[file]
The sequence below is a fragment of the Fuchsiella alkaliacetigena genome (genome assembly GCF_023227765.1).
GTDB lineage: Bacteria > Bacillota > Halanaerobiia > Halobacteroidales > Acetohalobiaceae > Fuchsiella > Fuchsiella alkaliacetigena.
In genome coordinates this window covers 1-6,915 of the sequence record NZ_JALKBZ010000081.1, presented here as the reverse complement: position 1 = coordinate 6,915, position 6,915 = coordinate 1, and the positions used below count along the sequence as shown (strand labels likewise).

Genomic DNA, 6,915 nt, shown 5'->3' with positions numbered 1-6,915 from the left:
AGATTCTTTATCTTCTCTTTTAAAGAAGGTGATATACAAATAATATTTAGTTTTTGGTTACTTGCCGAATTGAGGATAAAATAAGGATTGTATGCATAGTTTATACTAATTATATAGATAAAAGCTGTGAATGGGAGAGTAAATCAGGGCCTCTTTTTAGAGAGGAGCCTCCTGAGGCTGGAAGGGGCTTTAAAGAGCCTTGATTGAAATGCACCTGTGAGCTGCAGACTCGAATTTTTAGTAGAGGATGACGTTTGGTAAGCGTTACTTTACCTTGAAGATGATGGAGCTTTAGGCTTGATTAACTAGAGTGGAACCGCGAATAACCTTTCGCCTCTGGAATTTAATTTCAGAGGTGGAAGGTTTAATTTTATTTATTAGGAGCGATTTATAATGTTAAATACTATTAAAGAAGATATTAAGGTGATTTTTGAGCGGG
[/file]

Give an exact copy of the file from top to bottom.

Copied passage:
The sequence below is a fragment of the Fuchsiella alkaliacetigena genome (genome assembly GCF_023227765.1).
GTDB lineage: Bacteria > Bacillota > Halanaerobiia > Halobacteroidales > Acetohalobiaceae > Fuchsiella > Fuchsiella alkaliacetigena.
In genome coordinates this window covers 1-6,915 of the sequence record NZ_JALKBZ010000081.1, presented here as the reverse complement: position 1 = coordinate 6,915, position 6,915 = coordinate 1, and the positions used below count along the sequence as shown (strand labels likewise).

Genomic DNA, 6,915 nt, shown 5'->3' with positions numbered 1-6,915 from the left:
AGATTCTTTATCTTCTCTTTTAAAGAAGGTGATATACAAATAATATTTAGTTTTTGGTTACTTGCCGAATTGAGGATAAAATAAGGATTGTATGCATAGTTTATACTAATTATATAGATAAAAGCTGTGAATGGGAGAGTAAATCAGGGCCTCTTTTTAGAGAGGAGCCTCCTGAGGCTGGAAGGGGCTTTAAAGAGCCTTGATTGAAATGCACCTGTGAGCTGCAGACTCGAATTTTTAGTAGAGGATGACGTTTGGTAAGCGTTACTTTACCTTGAAGATGATGGAGCTTTAGGCTTGATTAACTAGAGTGGAACCGCGAATAACCTTTCGCCTCTGGAATTTAATTTCAGAGGTGGAAGGTTTAATTTTATTTATTAGGAGCGATTTATAATGTTAAATACTATTAAAGAAGATATTAAGGTGATTTTTGAGCGGG